Deputy CIO is a role within some organizations that generally has responsibility for overseeing day-to-day IT operations. It is more commonly found in the public sector than in the private sector and most prevalent in government agencies. Deputy CIOs can be found in private sector organizations as well but usually only at large companies.Content Continues Below
The role of the deputy CIO, regardless of whether it's in a public agency or a private business, tends to be much more tactical than the both the CIO position or the CTO job. Where the CIO and CTO focus on an organization's technology strategy and how technology can enable organizational objectives, a deputy CIO typically ensures that all the IT operations run smoothly.
As such, deputy CIOs generally take over high-level management of the CIO's strategic initiatives once those initiatives have moved from the drawing board and into production. That is why some deputy CIOs also oversee all the project management functions within the IT department as well. Deputy CIOs often have responsibility for managing service provider relationships, too, and many have talent management responsibilities as well.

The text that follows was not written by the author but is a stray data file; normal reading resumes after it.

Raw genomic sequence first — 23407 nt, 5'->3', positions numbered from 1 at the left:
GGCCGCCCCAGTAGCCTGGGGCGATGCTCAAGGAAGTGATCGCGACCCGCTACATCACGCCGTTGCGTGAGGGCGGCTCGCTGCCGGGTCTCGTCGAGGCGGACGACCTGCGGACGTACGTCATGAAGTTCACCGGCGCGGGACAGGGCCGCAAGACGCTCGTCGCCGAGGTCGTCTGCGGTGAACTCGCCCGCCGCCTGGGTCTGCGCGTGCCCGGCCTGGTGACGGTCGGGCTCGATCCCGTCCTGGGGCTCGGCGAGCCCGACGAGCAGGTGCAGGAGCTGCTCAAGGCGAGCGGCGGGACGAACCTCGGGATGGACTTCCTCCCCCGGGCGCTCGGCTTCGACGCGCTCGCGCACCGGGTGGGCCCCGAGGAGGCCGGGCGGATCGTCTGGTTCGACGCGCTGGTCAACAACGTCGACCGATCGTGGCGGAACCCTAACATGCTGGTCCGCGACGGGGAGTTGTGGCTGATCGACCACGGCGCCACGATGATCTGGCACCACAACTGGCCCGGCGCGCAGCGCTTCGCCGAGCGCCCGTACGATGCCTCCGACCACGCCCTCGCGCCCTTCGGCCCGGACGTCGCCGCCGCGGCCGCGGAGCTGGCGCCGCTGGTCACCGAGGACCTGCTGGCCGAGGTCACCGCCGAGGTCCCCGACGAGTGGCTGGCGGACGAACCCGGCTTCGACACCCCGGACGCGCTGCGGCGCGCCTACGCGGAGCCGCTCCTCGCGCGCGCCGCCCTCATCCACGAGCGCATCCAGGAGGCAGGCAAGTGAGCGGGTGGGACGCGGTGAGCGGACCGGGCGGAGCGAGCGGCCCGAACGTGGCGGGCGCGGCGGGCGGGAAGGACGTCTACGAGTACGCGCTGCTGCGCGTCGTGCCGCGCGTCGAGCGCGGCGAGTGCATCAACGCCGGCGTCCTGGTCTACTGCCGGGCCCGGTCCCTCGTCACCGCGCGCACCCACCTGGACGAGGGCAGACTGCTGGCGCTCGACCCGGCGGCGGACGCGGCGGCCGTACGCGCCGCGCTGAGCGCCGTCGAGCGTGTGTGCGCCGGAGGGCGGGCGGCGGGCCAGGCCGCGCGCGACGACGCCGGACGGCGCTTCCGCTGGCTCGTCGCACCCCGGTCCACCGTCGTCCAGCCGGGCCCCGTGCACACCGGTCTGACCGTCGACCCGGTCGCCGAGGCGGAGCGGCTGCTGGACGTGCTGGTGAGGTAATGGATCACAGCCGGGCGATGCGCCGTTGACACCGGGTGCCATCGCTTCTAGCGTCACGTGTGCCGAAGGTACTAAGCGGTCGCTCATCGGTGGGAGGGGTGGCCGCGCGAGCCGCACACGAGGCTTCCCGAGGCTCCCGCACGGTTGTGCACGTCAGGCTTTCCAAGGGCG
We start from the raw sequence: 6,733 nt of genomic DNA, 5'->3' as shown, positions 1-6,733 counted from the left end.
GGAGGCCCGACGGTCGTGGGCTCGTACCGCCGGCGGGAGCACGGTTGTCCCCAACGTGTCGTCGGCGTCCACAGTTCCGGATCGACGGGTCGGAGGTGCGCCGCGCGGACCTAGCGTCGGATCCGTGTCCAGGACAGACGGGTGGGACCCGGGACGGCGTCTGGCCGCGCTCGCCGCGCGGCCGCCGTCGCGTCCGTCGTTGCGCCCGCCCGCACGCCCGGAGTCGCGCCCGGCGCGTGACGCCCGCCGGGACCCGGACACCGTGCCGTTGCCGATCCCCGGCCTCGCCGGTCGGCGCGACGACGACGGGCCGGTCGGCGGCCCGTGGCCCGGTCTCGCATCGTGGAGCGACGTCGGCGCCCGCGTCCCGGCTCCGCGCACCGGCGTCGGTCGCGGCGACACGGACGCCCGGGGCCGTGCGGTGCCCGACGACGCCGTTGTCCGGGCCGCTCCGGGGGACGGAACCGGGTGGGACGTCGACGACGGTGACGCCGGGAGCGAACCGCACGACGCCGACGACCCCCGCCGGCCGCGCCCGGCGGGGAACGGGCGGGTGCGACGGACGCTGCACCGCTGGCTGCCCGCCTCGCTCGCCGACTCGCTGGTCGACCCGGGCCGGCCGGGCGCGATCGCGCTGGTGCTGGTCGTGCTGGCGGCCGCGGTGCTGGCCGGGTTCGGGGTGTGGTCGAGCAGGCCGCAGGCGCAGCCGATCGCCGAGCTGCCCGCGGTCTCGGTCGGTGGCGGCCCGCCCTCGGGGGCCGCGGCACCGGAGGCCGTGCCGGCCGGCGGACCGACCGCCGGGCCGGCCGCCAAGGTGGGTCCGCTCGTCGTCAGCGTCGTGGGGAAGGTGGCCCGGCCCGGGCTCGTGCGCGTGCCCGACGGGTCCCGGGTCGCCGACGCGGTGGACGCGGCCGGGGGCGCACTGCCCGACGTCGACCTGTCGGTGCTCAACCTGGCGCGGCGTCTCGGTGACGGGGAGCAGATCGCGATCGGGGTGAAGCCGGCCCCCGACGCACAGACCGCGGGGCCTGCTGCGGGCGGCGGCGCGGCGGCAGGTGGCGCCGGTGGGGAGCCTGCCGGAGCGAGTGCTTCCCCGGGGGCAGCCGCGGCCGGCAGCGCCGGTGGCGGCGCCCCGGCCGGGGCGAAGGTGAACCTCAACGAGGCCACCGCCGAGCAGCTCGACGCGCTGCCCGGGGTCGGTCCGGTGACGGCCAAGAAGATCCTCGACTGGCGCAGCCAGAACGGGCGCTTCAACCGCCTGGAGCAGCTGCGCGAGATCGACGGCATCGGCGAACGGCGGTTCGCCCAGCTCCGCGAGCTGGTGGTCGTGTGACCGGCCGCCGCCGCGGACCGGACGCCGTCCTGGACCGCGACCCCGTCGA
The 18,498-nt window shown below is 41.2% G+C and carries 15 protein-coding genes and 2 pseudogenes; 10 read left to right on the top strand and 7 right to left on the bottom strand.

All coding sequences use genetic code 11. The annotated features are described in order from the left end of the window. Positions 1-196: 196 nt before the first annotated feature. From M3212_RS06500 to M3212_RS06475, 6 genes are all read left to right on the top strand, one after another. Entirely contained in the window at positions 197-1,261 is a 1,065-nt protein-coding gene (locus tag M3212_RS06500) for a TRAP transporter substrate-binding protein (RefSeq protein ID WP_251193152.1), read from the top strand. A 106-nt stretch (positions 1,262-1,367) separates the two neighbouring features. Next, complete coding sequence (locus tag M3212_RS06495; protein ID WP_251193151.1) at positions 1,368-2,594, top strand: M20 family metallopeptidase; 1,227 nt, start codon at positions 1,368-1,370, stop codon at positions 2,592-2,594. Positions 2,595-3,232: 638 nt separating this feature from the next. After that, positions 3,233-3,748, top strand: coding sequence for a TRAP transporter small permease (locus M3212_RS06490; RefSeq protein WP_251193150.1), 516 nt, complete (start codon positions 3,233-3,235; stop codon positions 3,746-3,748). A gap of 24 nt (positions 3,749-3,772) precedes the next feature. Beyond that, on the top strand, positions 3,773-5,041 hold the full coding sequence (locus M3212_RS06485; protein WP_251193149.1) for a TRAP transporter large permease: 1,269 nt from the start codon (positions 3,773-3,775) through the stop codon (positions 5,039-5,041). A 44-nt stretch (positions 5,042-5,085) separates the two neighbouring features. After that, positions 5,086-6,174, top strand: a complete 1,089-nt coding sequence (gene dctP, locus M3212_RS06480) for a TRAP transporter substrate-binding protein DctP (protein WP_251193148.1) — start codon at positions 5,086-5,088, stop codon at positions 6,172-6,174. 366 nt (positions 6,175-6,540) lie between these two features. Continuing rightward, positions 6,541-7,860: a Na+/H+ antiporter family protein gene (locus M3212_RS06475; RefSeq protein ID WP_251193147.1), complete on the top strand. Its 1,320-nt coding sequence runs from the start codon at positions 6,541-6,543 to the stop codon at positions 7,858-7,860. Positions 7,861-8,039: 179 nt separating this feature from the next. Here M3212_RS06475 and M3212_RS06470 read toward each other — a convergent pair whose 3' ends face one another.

In short, the deputy CIO is a chief of staff for an organization's top IT leader.
Some organizations also use the deputy CIO position as part of their succession plans, filling the role with IT professionals who are potential candidates for stepping into the CIO job when the CIO is temporarily or unexpectedly unavailable or when the CIO permanently steps down. However, the deputy CIO position tends to lead directly to an organization's CIO post more often in government settings than in the private sector; it can lead to a CIO position in the private sector as well, but it's not a guaranteed stepping stone within the deputy CIO's own organization.
Additionally, while the deputy CIO is indeed a recognized and established position in many organizations, the role and its key responsibilities often mirror other well-known IT department positions, such as IT chief operating officer, vice president of IT operations and even CTO.
Given its position within an organization's hierarchy and its role within the IT department, deputy CIOs need to have experience that's similar to that of CIOs -- that is, both technical experience as well as management and business acumen. They tend to come from other top positions within the IT organization; some also have worked as CIOs for smaller organizations or as CIOs for business lines within large corporations.
Salary for the position ranges, just as it does for the CIO job and other high-level jobs within an organization. Salary depends on the size of the organization, actual responsibilities and a candidate's experience and skills. Pay ranges from $100,000-plus to more than $200,000.